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The effects of tryptophan enhancement and depletion on plasma catecholamine levels in healthy individuals

Boyle, Stephen H., PhD1; Brummett, Beverly H., PhD1; Kuhn, Cynthia M., PhD2; Barefoot, John C., PhD1; Siegler, Ilene C., PhD, MPH1; Williams, Redford B., MD1; Georgiades, Anastasia, PhD1

doi: 10.1097/PSY.0000000000000637
Original Article: PDF Only

Objective Central nervous system (CNS) serotonin (5-HT) exerts both excitatory and inhibitory effects on the sympathetic nervous system (SNS) in animals. In this study, we examine the effects of tryptophan enhancement and depletion on plasma catecholamine levels in humans.

Methods The total sample consisted of 164 healthy men and women who were tested over 2 days. Seventy-nine participants were randomized to a tryptophan enhancement condition and eighty-five to a tryptophan depletion condition. Both protocols consisted of a “sham-day” followed by an “active-day”. Blood samples for assessment of plasma norepinephrine and epinephrine levels were collected prior and post tryptophan enhancement/depletion. Data were analyzed using general linear models. Separate analyses were conducted for each study arm and for each measure.

Results In the depletion condition, both epinephrine (F(5,330) = 2.69, p = .021) and norepinephrine (F(5,335) = 2.79, p =.018) showed small increases on active vs ‘sham’ depletion days. There were also significant day X time interactions for epinephrine (F(3,171) = 39.32, p < .0001) and norepinephrine (F(3,195) = 31.09, p < .0001) levels in the enhancement arm. Tryptophan infusion resulted in a marked increase in epinephrine (Premean =23.92±12.23 vs. Postmean =81.57±62.36) and decrease in norepinephrine (Premean =257.2±106.11 vs. Postmean =177.04±87.15 ) whereas levels of both catecholamines were stable on the “sham-day”.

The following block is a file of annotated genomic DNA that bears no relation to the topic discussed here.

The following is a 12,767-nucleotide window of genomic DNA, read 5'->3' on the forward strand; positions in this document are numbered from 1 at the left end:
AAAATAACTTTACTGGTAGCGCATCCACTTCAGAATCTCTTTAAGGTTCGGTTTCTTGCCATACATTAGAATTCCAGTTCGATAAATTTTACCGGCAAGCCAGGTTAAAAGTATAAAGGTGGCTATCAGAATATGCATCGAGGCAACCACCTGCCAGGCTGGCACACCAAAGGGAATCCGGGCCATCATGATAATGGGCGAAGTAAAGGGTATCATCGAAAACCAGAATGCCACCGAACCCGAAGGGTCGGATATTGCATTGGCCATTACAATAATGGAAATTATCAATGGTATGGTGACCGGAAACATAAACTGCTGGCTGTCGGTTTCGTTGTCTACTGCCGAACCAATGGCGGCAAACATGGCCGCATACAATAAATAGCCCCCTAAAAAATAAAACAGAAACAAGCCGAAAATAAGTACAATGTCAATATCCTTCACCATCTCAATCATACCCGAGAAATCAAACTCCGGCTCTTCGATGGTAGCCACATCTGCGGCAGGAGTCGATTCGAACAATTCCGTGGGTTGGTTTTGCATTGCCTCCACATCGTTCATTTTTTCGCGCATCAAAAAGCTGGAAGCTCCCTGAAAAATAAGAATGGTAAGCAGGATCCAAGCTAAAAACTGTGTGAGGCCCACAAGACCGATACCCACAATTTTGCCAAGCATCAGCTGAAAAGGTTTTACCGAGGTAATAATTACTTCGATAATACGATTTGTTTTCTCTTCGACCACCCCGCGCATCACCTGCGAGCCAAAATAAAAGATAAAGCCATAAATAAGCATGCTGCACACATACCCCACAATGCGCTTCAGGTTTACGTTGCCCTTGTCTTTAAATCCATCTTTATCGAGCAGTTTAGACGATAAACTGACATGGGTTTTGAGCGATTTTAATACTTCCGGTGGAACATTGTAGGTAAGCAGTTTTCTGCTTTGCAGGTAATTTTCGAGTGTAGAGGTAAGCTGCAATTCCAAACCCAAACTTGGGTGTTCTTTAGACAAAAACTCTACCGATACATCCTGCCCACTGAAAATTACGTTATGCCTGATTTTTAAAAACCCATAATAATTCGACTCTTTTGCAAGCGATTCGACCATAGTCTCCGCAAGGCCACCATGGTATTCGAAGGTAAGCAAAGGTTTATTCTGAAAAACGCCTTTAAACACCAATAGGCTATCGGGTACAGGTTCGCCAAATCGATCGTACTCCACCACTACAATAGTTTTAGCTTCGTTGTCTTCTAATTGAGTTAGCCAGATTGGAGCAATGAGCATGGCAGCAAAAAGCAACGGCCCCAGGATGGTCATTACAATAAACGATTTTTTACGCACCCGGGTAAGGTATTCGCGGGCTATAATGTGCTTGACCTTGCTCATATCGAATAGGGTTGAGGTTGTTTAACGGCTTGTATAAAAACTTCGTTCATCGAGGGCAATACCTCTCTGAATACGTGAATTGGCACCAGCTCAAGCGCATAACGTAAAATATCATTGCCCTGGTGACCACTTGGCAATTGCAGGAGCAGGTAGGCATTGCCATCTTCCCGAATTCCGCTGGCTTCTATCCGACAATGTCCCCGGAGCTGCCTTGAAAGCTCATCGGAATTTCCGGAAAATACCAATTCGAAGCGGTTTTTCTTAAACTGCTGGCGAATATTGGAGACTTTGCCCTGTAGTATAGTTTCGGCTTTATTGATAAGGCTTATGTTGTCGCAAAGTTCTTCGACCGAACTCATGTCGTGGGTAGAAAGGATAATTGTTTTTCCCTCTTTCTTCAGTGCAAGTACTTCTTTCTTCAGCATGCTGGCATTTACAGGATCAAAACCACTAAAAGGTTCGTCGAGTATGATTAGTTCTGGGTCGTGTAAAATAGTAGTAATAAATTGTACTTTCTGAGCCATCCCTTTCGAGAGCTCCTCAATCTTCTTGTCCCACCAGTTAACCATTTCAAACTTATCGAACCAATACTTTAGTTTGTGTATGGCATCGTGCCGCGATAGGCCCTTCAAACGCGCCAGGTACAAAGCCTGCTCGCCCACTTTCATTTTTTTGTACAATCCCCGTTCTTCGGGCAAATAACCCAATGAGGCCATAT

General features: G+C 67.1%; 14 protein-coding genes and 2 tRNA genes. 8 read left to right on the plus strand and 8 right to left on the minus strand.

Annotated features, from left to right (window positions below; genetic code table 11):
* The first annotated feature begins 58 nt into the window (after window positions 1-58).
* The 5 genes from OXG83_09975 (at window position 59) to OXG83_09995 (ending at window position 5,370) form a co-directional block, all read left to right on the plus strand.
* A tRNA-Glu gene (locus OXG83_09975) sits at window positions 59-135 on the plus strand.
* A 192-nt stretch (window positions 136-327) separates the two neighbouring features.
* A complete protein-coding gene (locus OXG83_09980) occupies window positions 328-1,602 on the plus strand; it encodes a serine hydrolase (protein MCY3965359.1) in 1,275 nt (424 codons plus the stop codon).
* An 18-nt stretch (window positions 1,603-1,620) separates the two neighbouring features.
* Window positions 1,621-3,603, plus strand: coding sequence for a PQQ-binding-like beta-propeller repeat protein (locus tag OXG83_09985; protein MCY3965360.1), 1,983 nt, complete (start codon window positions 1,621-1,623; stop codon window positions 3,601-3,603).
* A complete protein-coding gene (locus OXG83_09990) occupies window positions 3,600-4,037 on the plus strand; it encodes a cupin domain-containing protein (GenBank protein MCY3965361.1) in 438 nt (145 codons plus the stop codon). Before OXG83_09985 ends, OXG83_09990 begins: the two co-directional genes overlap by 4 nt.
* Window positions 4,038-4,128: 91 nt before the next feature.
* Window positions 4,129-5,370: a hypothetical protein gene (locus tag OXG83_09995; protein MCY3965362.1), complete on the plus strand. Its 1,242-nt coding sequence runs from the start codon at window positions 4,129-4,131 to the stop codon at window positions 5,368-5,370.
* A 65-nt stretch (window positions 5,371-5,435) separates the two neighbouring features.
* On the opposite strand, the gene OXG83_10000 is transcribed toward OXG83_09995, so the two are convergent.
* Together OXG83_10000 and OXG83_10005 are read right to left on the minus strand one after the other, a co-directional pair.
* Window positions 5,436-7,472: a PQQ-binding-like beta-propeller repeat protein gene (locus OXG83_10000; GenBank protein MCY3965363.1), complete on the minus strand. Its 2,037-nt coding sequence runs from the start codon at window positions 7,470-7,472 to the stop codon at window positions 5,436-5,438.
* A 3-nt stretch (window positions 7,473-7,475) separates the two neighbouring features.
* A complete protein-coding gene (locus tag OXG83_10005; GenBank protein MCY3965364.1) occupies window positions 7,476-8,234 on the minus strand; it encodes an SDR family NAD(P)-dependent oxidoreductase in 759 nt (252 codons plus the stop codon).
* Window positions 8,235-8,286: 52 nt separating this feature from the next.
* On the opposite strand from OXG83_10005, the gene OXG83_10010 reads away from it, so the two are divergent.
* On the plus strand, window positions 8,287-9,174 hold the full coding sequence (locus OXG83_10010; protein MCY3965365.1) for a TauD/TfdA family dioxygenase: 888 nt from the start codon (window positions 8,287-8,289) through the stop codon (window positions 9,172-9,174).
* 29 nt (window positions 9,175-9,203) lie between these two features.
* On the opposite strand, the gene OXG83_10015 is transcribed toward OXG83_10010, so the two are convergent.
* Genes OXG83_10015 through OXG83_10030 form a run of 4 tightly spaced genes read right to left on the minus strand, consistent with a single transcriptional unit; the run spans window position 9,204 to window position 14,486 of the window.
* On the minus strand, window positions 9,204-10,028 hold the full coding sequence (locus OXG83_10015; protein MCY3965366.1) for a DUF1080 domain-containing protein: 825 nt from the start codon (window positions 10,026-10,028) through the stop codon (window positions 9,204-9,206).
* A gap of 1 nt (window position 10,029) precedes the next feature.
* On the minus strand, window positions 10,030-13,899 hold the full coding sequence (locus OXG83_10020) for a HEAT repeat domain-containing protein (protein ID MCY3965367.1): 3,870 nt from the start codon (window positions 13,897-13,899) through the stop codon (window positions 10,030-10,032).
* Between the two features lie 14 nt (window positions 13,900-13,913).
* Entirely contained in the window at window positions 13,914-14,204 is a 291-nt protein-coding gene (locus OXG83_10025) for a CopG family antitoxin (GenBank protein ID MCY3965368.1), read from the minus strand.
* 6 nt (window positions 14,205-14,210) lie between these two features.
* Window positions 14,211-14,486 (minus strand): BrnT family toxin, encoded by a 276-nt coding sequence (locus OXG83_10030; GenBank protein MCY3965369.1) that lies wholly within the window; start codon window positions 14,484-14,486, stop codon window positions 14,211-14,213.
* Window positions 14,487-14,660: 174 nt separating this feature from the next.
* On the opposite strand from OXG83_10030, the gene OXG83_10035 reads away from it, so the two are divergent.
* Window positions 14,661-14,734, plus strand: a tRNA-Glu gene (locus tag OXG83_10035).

Conclusions CNS 5-HT exerts both inhibitory and excitatory effects on SNS activity in humans, potentially due to stimulation of CNS 5-HT receptors that have shown to have inhibitory (5-HT1A) and excitatory (5-HT1A and/or 5-HT2) SNS effects in animal models.

1Department of Psychiatry and Behavioral Sciences, Duke University School of Medicine, Durham, N.C., 27710, USA

2Department of Pharmacology and Cancer Biology, Duke University Medical Center, USA

Corresponding author: Stephen H. Boyle, Box 2969 Duke University School of Medicine, Durham, North Carolina, 27710. Phone: (919) 668-3647, email:

Conflicts of Interest and Source of Funding: No conflicts of Interest declared. This research was supported by the by National Heart, Lung, and Blood Institutes grant P01 HL036587.

Copyright © 2018 by American Psychosomatic Society
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